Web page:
Naringin attenuates diabetic retinopathy by inhibiting inflammation, oxidative stress and NF-κB activation in vivo and in vitro

Document Type: Original Article


1 Department of Anatomy, Histology and Embryology, Liaoning University of Traditional Chinese Medicine, Shenyang, Liaoning 110847, People’s Republic of China

2 Department of Anatomy, Jinzhou Medical University, Jinzhou, Liaoning 121001, People’s Republic of China

3 Department of Respiratory Medicine, The First Affiliated Hospital of Jinzhou Medical University, Jinzhou, Liaoning 121001, People’s Republic of China

4 Department of General Surgery, The First Affiliated Hospital of Jinzhou Medical University, Jinzhou, Liaoning 121001, People’s Republic of China


Objective(s): Naringin, an essential flavonoid, inhibits inflammatory response and oxidative stress in diabetes. However, whether naringin has beneficial effects on diabetic retinopathy (DR) remains unknown.
Materials and Methods: Streptozotocin (STZ, 65 mg/kg) was intraperitoneally injected into male rats (8 weeks old weighting 200-250 g) to establish diabetic model, then naringin (20, 40 or 80 mg/kg/day) was intraperitoneally injected into the diabetic rats for twelve weeks. Glial fibrillary acidic protein (GFAP) level, thickness of ganglion cell layer (GCL) and ganglion cell counts were assessed in diabetic retina in vivo. Naringin (50 μM) that significantly inhibited high glucose (HG, 25 mM)-induced cell proliferation was used to treat rat Muller cell line (rMC1) in vitro. Inflammatory response, oxidative stress and activation of nuclear factor kappa B (NF-κB) p65 were evaluated in retina in vivo and in rMC1 cells in vitro.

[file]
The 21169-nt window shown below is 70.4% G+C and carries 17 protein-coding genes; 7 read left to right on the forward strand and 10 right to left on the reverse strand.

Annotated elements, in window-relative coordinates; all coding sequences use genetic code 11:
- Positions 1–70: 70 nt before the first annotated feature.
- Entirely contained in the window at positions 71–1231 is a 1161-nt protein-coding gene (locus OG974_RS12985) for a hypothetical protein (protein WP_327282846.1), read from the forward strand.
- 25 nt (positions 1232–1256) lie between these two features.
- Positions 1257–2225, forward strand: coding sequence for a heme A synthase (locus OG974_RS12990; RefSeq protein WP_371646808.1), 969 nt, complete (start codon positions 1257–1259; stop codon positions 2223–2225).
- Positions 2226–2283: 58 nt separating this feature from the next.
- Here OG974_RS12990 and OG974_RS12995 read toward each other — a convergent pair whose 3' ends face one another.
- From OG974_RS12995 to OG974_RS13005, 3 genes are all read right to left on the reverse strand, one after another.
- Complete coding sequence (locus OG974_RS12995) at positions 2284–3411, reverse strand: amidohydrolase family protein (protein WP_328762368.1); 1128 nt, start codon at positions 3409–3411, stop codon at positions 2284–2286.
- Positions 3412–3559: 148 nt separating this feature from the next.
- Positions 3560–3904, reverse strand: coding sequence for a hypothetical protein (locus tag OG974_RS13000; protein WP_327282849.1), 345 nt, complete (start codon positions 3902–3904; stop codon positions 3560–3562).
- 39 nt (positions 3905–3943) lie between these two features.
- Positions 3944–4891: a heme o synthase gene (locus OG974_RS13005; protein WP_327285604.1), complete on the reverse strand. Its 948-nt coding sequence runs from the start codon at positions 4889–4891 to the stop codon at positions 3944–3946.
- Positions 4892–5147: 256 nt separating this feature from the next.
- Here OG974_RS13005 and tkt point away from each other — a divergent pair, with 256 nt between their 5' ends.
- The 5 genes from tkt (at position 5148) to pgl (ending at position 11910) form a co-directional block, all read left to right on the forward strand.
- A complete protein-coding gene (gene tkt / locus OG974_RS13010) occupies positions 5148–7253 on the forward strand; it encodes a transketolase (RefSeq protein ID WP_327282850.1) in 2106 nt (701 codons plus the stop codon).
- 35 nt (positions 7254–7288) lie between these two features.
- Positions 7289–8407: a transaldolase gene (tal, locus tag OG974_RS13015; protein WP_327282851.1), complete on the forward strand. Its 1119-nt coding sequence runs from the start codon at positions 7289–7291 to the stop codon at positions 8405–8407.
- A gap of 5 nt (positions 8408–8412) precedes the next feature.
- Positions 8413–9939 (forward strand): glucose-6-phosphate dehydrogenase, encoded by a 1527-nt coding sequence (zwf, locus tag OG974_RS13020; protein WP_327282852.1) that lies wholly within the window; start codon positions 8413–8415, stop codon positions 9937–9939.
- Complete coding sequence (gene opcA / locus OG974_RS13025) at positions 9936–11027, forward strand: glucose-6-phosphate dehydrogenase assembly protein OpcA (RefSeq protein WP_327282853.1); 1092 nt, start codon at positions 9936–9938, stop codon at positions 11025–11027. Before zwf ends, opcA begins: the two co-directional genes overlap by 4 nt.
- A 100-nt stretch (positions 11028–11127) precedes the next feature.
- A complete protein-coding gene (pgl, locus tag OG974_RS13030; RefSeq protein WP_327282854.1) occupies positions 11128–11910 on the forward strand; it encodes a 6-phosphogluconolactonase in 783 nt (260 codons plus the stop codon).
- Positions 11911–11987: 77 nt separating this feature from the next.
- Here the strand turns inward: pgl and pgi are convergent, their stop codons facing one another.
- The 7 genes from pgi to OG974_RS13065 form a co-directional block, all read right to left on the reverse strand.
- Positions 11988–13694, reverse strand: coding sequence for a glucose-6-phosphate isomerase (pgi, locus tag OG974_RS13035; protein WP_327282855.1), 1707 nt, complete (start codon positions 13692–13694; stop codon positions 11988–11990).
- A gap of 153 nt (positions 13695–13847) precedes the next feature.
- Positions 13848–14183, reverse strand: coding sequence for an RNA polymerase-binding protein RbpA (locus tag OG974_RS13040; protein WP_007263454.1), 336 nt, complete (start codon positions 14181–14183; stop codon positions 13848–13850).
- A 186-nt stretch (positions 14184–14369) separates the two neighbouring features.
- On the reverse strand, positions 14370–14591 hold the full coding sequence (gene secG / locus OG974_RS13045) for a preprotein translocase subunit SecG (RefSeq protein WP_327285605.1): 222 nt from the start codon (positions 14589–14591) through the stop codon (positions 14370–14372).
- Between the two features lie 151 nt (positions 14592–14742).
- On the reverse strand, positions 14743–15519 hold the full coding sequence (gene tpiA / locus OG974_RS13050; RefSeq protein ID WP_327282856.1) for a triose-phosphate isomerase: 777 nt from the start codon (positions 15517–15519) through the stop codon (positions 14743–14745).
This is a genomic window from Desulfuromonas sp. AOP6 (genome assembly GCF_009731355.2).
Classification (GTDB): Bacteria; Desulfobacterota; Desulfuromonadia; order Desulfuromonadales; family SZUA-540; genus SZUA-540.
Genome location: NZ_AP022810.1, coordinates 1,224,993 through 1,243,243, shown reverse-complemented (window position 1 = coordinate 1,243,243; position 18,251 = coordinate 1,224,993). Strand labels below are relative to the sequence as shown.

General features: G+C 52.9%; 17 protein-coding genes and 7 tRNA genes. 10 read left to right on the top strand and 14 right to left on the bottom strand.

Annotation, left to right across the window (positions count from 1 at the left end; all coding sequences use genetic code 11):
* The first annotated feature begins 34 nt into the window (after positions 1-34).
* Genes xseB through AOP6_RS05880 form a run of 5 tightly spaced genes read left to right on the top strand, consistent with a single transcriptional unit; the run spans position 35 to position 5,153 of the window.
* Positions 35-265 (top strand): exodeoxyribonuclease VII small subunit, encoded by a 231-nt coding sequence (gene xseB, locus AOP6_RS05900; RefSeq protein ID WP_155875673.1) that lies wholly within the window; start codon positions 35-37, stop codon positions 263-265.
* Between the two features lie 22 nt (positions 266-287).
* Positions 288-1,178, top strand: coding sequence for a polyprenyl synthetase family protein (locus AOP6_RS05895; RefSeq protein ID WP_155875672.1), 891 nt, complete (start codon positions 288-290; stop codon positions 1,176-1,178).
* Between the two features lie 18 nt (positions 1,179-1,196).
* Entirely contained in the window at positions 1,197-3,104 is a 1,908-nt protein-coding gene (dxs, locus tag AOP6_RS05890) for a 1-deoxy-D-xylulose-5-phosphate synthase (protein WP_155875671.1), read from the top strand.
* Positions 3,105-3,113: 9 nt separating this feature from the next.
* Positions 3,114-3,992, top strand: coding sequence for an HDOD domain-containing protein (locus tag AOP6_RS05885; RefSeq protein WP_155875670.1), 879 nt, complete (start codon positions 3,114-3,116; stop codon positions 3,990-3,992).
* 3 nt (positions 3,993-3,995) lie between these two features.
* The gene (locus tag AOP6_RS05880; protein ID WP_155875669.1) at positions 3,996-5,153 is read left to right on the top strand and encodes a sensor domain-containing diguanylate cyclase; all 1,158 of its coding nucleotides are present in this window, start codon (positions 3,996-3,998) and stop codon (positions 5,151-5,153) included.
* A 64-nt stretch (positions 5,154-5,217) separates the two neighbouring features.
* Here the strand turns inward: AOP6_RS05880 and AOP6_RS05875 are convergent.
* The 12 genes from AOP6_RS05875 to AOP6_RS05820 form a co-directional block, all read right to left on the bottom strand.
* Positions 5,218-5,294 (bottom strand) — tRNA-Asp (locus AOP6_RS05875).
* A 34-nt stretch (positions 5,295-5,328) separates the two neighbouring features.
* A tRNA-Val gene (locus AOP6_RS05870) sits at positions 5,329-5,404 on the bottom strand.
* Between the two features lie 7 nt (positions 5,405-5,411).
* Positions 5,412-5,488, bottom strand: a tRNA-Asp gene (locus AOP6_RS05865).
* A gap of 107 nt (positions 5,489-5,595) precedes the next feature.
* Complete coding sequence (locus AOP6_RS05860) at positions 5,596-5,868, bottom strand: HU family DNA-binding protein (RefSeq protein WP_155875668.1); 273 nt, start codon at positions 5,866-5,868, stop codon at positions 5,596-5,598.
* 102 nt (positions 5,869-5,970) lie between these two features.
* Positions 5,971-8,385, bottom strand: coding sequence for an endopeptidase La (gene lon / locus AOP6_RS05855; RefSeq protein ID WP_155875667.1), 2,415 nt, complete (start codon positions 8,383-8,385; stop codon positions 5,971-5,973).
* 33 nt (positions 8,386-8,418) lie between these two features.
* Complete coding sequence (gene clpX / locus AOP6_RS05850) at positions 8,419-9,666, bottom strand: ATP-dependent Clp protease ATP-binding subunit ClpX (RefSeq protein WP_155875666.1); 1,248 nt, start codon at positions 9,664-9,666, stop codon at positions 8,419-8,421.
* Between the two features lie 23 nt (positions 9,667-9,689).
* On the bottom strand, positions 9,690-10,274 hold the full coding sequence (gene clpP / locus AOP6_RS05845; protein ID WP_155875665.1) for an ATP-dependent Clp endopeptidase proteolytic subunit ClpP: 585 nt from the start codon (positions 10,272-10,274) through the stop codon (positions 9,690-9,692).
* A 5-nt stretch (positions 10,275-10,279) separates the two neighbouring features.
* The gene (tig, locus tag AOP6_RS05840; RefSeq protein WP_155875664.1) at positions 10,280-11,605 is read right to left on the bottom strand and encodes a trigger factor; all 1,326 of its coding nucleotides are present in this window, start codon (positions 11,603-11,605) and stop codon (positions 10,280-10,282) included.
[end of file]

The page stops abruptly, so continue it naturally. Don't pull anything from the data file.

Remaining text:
Results: Naringin alleviated DR symptoms as evidenced by the increased retinal ganglion cells and decreased GFAP level in rat retina. Naringin exhibited anti-inflammatory and antioxidative effects as confirmed by the down-regulated pro-inflammatory cytokines, tumor necrosis factor alpha (TNF-α), interleukin-1β (IL-1β) and interleukin-6 (IL-6), and the up-regulated antioxidants, glutathione (GSH), superoxide dismutase (SOD) and catalase (CAT) in DR rats. Moreover, we found that naringin inhibited HG-induced proliferation, abnormal inflammatory response and oxidative stress in rMC1 cells. In addition, the enhanced nuclear translocation of NF-κB p65 in diabetic rat retina and HG-induced rMC1 cells was suppressed by naringin.
Conclusion: Naringin attenuates inflammatory response, oxidative stress and NF-κB activation in experimental models of DR.


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